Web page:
Willy Mason – Carry On

Albums / Words

03 Dec 12

He doesn’t care from where it comes from; he only knows he’s got to run. Mason’s slanderously
thickened vocals are as perplexed as ever in ‘Carry On’, the first single release from the self-same
titled album, the first since If The Ocean Gets Rough some five years back.

Mason laments loss by way of nature, “I’ve chased the rain…nothing seems to fill my cup”, somehow
numbed by ugliness which surrounds him. Lyrical pointers, “I do believe I’ve had enough”, reek of a
previously mortared wall, weakened.

Although wizened, Mason finds solace in weaker moonshine, hidden behind a cloud, a less
aggressive unpredictability. His tone remains complimented by a blissful achy-breaky sensation.
Mason, a prized donor to Folk, plunges once more into gutting, charming musical odes to fragility.

With his East Coast upbringing and descent from William and Henry James, Willy
Mason makes a distinctly urbane folk hero. ‘Carry On’, the title track of his new
album, is an appropriately studious, workmanlike effort cast in the mould of pre-

Judas Dylan, and a certain cockle-warmer for the winter.

There are pleasurably coarse textures: Mason’s drawling vocals, distorting the mix
every so often. The slathered reverb and overly careful-sounding guitar work make
for a heavy-handed feel – but more often than not, the beauty available is in this self-
same essence of rough power barely smothered; ready to break loose.

Five years of living like a medieval minstrel and Willy Mason is back with his third studio record Carry

I was lucky enough to catch Willy Mason in the summer where he performed many of the tracks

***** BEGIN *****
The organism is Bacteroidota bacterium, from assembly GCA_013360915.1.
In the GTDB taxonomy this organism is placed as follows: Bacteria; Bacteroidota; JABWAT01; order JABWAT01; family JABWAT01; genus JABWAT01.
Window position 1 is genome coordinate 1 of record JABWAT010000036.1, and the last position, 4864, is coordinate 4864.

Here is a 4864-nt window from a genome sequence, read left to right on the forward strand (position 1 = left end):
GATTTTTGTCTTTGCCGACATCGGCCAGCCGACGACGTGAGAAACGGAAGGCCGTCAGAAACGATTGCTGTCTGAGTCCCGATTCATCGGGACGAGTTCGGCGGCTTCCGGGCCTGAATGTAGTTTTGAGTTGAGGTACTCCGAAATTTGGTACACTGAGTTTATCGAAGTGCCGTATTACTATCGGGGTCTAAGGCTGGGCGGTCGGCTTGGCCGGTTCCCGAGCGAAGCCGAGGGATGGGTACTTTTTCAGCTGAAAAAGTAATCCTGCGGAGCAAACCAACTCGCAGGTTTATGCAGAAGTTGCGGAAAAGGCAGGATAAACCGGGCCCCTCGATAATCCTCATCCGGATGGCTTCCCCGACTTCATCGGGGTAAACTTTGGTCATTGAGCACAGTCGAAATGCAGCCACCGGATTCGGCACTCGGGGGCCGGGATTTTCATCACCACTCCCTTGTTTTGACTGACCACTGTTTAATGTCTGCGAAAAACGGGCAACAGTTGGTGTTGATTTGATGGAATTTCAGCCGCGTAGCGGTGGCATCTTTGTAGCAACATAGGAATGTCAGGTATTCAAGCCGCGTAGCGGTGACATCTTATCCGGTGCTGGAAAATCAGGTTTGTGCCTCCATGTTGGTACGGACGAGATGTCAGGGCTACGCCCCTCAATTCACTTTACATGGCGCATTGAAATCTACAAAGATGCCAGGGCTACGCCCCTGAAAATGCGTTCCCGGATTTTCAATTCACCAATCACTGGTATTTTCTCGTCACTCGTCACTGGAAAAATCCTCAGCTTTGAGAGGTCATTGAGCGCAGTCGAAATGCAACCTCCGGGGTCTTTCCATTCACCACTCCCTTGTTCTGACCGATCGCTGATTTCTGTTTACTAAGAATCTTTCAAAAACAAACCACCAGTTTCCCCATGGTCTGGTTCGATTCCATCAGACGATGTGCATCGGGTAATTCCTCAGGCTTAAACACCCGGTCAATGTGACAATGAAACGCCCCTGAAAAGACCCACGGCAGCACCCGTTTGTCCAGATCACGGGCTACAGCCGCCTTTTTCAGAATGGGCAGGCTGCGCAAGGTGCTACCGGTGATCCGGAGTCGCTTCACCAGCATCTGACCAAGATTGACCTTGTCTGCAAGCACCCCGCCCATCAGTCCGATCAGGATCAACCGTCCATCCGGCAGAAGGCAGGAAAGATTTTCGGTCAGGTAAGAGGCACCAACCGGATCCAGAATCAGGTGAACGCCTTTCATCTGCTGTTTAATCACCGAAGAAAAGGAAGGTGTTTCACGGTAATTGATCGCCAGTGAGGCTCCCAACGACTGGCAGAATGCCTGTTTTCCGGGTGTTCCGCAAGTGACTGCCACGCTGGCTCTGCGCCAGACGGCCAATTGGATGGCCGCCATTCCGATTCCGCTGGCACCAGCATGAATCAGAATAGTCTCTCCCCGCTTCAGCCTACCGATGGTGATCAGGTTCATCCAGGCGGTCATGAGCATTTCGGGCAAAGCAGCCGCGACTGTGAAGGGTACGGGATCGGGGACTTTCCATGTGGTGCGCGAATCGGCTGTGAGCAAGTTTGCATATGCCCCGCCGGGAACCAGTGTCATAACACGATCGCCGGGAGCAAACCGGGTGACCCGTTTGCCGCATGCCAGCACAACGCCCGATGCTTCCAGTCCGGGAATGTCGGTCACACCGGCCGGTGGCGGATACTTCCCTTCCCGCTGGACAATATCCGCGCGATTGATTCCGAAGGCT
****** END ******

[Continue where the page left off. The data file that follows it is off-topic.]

from this album. With just a guitar, the setting sun and a small but willing crowd, it was a golden
moment for me.

I heard the songs at their most primitive and basic, but on record the tracks are the end product of
being tinkered, tailored, soldered and tied together by big-time producer Daniel Carey.

Carey has added a different element to Willy’s songs. Sometimes it’s only in the subtleties, and other
times it is much more obvious. Is it a success? Yes I think so. For me Willy’s music still seems to hit
me hardest when it’s at its most pure, just his voice and guitar, but at least he is exploring different
ways of recording his songs, and for an artist that can only help them to evolve.

I had a hard time deciding which tracks I would recommend. I decided I wouldn’t recommend any.
Mainly because just like spit down a waterslide it flows along nicely; whizzing by. But also because I
don’t feel there is any particular stand out hit like there has been in previous works.

I urge you to go see Willy Mason live. Go, and as you peer underneath the armpit of the wonderfully
tall human being stationed in front of you, through your triangular viewpoint enjoy Willy Mason
without the shine, at his most basic and most masterful.